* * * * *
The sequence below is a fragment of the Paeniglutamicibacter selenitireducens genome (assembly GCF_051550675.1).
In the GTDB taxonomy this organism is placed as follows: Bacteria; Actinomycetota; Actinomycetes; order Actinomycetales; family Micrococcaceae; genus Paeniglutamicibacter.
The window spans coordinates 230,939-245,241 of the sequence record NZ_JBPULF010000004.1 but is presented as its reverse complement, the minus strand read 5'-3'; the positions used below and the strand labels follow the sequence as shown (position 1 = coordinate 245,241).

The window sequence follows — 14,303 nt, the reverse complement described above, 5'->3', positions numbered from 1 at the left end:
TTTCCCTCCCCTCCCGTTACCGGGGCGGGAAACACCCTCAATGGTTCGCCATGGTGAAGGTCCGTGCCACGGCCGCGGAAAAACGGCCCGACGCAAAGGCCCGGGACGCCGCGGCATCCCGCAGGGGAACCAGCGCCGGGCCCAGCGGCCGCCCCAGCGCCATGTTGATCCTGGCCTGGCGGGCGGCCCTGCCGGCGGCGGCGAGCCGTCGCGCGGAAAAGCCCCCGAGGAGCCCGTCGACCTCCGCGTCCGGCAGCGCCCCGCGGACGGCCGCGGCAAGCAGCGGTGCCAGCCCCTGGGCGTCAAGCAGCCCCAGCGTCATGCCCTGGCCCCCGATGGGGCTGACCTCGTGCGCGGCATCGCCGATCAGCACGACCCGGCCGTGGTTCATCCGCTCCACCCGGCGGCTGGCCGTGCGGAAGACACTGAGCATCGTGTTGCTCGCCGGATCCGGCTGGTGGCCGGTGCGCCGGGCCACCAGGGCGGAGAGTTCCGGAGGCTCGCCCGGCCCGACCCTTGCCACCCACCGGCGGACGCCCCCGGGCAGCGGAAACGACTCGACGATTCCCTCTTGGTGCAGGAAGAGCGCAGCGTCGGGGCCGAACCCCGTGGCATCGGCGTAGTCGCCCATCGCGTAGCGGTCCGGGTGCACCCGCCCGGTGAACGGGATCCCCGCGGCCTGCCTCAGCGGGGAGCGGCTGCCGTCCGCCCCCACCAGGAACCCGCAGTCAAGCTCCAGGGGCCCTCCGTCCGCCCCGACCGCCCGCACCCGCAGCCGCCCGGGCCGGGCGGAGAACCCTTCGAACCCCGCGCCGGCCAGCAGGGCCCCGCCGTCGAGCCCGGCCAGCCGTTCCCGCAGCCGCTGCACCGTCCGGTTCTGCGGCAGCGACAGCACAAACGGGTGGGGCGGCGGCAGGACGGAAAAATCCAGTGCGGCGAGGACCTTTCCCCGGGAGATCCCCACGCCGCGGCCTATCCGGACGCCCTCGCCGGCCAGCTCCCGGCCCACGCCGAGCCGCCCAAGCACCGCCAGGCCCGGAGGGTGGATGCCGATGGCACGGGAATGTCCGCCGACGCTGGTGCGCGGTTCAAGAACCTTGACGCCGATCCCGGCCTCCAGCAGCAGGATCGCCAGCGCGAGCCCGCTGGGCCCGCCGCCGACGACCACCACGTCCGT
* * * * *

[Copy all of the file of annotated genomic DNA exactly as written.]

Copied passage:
The sequence below is a fragment of the Paeniglutamicibacter selenitireducens genome (assembly GCF_051550675.1).
In the GTDB taxonomy this organism is placed as follows: Bacteria; Actinomycetota; Actinomycetes; order Actinomycetales; family Micrococcaceae; genus Paeniglutamicibacter.
The window spans coordinates 230,939-245,241 of the sequence record NZ_JBPULF010000004.1 but is presented as its reverse complement, the minus strand read 5'-3'; the positions used below and the strand labels follow the sequence as shown (position 1 = coordinate 245,241).

The window sequence follows — 14,303 nt, the reverse complement described above, 5'->3', positions numbered from 1 at the left end:
TTTCCCTCCCCTCCCGTTACCGGGGCGGGAAACACCCTCAATGGTTCGCCATGGTGAAGGTCCGTGCCACGGCCGCGGAAAAACGGCCCGACGCAAAGGCCCGGGACGCCGCGGCATCCCGCAGGGGAACCAGCGCCGGGCCCAGCGGCCGCCCCAGCGCCATGTTGATCCTGGCCTGGCGGGCGGCCCTGCCGGCGGCGGCGAGCCGTCGCGCGGAAAAGCCCCCGAGGAGCCCGTCGACCTCCGCGTCCGGCAGCGCCCCGCGGACGGCCGCGGCAAGCAGCGGTGCCAGCCCCTGGGCGTCAAGCAGCCCCAGCGTCATGCCCTGGCCCCCGATGGGGCTGACCTCGTGCGCGGCATCGCCGATCAGCACGACCCGGCCGTGGTTCATCCGCTCCACCCGGCGGCTGGCCGTGCGGAAGACACTGAGCATCGTGTTGCTCGCCGGATCCGGCTGGTGGCCGGTGCGCCGGGCCACCAGGGCGGAGAGTTCCGGAGGCTCGCCCGGCCCGACCCTTGCCACCCACCGGCGGACGCCCCCGGGCAGCGGAAACGACTCGACGATTCCCTCTTGGTGCAGGAAGAGCGCAGCGTCGGGGCCGAACCCCGTGGCATCGGCGTAGTCGCCCATCGCGTAGCGGTCCGGGTGCACCCGCCCGGTGAACGGGATCCCCGCGGCCTGCCTCAGCGGGGAGCGGCTGCCGTCCGCCCCCACCAGGAACCCGCAGTCAAGCTCCAGGGGCCCTCCGTCCGCCCCGACCGCCCGCACCCGCAGCCGCCCGGGCCGGGCGGAGAACCCTTCGAACCCCGCGCCGGCCAGCAGGGCCCCGCCGTCGAGCCCGGCCAGCCGTTCCCGCAGCCGCTGCACCGTCCGGTTCTGCGGCAGCGACAGCACAAACGGGTGGGGCGGCGGCAGGACGGAAAAATCCAGTGCGGCGAGGACCTTTCCCCGGGAGATCCCCACGCCGCGGCCTATCCGGACGCCCTCGCCGGCCAGCTCCCGGCCCACGCCGAGCCGCCCAAGCACCGCCAGGCCCGGAGGGTGGATGCCGATGGCACGGGAATGTCCGCCGACGCTGGTGCGCGGTTCAAGAACCTTGACGCCGATCCCGGCCTCCAGCAGCAGGATCGCCAGCGCGAGCCCGCTGGGCCCGCCGCCGACGACCACCACGTCCGT